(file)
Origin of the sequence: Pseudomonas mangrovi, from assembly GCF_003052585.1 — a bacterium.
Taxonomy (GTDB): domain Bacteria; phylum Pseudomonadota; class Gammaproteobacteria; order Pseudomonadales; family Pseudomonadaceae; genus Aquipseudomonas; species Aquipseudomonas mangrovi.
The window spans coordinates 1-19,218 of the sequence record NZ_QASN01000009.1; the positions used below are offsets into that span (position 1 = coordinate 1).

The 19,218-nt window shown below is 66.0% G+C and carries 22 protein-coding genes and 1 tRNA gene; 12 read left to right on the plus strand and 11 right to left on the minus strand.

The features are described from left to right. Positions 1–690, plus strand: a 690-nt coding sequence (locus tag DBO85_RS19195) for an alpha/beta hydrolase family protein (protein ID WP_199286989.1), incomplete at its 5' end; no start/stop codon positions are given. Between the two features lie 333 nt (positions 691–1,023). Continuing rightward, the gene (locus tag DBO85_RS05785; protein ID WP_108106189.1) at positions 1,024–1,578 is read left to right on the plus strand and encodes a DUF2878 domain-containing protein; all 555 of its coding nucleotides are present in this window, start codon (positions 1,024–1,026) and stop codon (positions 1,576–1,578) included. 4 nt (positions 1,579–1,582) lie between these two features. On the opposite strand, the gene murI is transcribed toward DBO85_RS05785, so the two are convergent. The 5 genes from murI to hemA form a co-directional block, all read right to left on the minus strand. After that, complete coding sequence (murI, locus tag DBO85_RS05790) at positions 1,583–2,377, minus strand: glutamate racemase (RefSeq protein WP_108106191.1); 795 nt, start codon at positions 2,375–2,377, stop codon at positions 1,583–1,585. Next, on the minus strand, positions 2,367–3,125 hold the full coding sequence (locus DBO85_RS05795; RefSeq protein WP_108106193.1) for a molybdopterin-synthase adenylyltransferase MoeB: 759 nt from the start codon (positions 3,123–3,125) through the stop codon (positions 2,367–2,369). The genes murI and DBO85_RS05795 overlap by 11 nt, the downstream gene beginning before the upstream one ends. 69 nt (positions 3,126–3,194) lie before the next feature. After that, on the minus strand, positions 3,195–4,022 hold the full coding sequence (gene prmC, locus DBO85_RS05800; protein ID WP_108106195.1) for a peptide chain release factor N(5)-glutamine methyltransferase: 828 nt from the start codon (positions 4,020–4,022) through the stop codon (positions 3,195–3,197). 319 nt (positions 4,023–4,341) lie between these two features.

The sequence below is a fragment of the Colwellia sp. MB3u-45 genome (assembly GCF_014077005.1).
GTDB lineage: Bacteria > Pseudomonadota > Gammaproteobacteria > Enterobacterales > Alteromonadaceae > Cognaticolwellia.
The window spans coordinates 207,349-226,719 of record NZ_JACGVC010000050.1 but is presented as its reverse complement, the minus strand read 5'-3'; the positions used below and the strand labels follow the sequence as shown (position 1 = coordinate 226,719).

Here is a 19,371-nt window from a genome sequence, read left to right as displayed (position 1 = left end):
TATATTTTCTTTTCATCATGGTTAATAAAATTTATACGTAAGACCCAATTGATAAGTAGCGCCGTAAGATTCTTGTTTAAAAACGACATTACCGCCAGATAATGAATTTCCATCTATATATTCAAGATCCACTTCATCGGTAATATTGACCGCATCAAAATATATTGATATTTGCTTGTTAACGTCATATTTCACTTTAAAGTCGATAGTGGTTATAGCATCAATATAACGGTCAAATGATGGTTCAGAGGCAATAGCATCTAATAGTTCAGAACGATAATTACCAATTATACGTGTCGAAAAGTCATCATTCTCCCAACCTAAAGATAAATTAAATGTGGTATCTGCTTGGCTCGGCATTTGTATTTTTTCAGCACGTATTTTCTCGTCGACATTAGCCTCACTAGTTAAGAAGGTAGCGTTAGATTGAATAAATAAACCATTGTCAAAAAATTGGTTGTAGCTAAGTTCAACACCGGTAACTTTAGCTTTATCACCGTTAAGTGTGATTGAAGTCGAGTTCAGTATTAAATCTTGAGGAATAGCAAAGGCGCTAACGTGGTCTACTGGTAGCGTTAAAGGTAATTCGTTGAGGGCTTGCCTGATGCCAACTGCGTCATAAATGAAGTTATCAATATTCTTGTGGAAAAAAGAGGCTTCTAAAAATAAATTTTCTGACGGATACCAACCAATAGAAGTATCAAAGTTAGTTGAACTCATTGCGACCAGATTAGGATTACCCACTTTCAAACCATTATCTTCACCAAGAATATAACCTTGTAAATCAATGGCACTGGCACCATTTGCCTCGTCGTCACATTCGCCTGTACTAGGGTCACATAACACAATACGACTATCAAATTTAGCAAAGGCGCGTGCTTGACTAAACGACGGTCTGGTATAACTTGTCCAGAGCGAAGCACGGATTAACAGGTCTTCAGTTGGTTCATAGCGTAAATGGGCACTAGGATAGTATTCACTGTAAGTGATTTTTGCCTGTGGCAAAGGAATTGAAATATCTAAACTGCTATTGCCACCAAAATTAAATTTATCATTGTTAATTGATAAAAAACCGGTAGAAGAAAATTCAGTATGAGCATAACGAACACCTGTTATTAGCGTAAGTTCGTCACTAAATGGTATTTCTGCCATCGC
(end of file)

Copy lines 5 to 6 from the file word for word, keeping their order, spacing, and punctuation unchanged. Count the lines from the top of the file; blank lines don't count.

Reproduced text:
The features are described from left to right. Positions 1–690, plus strand: a 690-nt coding sequence (locus tag DBO85_RS19195) for an alpha/beta hydrolase family protein (protein ID WP_199286989.1), incomplete at its 5' end; no start/stop codon positions are given. Between the two features lie 333 nt (positions 691–1,023). Continuing rightward, the gene (locus tag DBO85_RS05785; protein ID WP_108106189.1) at positions 1,024–1,578 is read left to right on the plus strand and encodes a DUF2878 domain-containing protein; all 555 of its coding nucleotides are present in this window, start codon (positions 1,024–1,026) and stop codon (positions 1,576–1,578) included. 4 nt (positions 1,579–1,582) lie between these two features. On the opposite strand, the gene murI is transcribed toward DBO85_RS05785, so the two are convergent. The 5 genes from murI to hemA form a co-directional block, all read right to left on the minus strand. After that, complete coding sequence (murI, locus tag DBO85_RS05790) at positions 1,583–2,377, minus strand: glutamate racemase (RefSeq protein WP_108106191.1); 795 nt, start codon at positions 2,375–2,377, stop codon at positions 1,583–1,585. Next, on the minus strand, positions 2,367–3,125 hold the full coding sequence (locus DBO85_RS05795; RefSeq protein WP_108106193.1) for a molybdopterin-synthase adenylyltransferase MoeB: 759 nt from the start codon (positions 3,123–3,125) through the stop codon (positions 2,367–2,369). The genes murI and DBO85_RS05795 overlap by 11 nt, the downstream gene beginning before the upstream one ends. 69 nt (positions 3,126–3,194) lie before the next feature. After that, on the minus strand, positions 3,195–4,022 hold the full coding sequence (gene prmC, locus DBO85_RS05800; protein ID WP_108106195.1) for a peptide chain release factor N(5)-glutamine methyltransferase: 828 nt from the start codon (positions 4,020–4,022) through the stop codon (positions 3,195–3,197). 319 nt (positions 4,023–4,341) lie between these two features.

The sequence below is a fragment of the Colwellia sp. MB3u-45 genome (assembly GCF_014077005.1).